Washington–Major insurance companies wrote the Senate yesterday they oppose legislation approved by a committee that would tap their revenues for part of a $140 billion trust fund that would be created to settle asbestos health claims.

The bill was reported out by the Senate Judiciary Committee May 26 by a convincing 13-5 margin. In outlining their objections the group appeared to give implicit support for alternative legislation that would merely establish medical criteria for settling claims. That legislation was introduced in May, but only in the House.

The letter adds weight to the prediction of a securities analysis group based in Washington that the asbestos fund bill has little chance to pass this Congress despite the support of the Senate Republican leadership and the Bush administration.

In a note to investors, Joe Lieber of Washington Analysis said, “Chances are slim the bill will come to the Senate floor before September, and we contend that the odds of it getting to the floor at all this year are below 50 percent.”

“Prospects next year don’t look any better,” Mr. Lieber added. “Even if the Senate were to pass a bill, the House will likely take a different approach to asbestos litigation–one that is not likely to be reconcilable with the Senate version. Therefore, we maintain our view that an asbestos litigation reform bill is unlikely to become law during the 109th Congress.”

The bill reported out by the Committee May 26 calls for creating a $140 billion trust fund that would pay those who claim they were injured through exposure to asbestos in the workplace through an alternative claims-handling system housed in the Labor Department.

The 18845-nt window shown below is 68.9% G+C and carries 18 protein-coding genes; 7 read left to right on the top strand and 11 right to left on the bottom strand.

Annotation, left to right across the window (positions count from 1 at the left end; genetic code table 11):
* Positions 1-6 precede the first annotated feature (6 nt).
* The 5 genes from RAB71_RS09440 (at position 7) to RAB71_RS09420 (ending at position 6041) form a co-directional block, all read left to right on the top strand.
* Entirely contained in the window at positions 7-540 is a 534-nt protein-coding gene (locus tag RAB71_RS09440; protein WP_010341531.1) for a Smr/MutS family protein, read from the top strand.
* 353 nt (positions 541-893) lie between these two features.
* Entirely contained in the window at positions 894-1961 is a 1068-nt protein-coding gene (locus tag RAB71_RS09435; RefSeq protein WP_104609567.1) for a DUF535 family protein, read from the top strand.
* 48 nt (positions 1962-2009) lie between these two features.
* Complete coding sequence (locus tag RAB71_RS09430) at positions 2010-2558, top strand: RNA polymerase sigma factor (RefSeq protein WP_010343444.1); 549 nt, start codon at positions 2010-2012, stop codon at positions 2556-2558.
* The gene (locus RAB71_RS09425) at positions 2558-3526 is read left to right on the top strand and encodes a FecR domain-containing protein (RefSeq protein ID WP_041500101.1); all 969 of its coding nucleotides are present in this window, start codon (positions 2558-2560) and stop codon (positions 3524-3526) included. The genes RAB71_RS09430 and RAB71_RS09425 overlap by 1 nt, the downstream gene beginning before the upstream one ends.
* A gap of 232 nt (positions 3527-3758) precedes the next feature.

The bill requires the insurance industry to pay more than $45 billion of the funds used to pay out claims over a 27.5-year period.

In their letter, the insurers told all members of the Senate, “It is important for us to make a clear and unambiguous statement regarding our opposition to S. 852.”

It added, “We must again reiterate our opposition to the bill as reported out of the Judiciary Committee and again ask the Senate to consider an alternative approach,” said a group of insurers, who include members of a broadly-based Asbestos Study Group.

The Asbestos Study Group is a coalition of industrial company defendants and large property-casualty insurers working to have Congress enact legislation that provides a fair settlement of asbestos claims.

Those who signed the letter, sent to all members of the Senate, include Acuity, the Allstate Group of Companies, American International Group, American Re, Chubb, Erie Insurance, EMC Insurance Companies, General Re, The Hartford, Liberty Mutual, Nationwide, One Beacon, Royal & SunAlliance, Safeco, Swiss Re, Winterthur North America and Zurich.

“While we applaud the efforts of the Senate Judiciary Committee to address the asbestos litigation crisis, it is inaccurate to suggest that the insurance industry is supportive of the process and substance of S. 852,” the letter said. “We are not.”

The letter added, “It is also incorrect to assert that the insurance industry ‘has agreed to pay’ $46 billion into the proposed $140 billion trust fund. We have not.”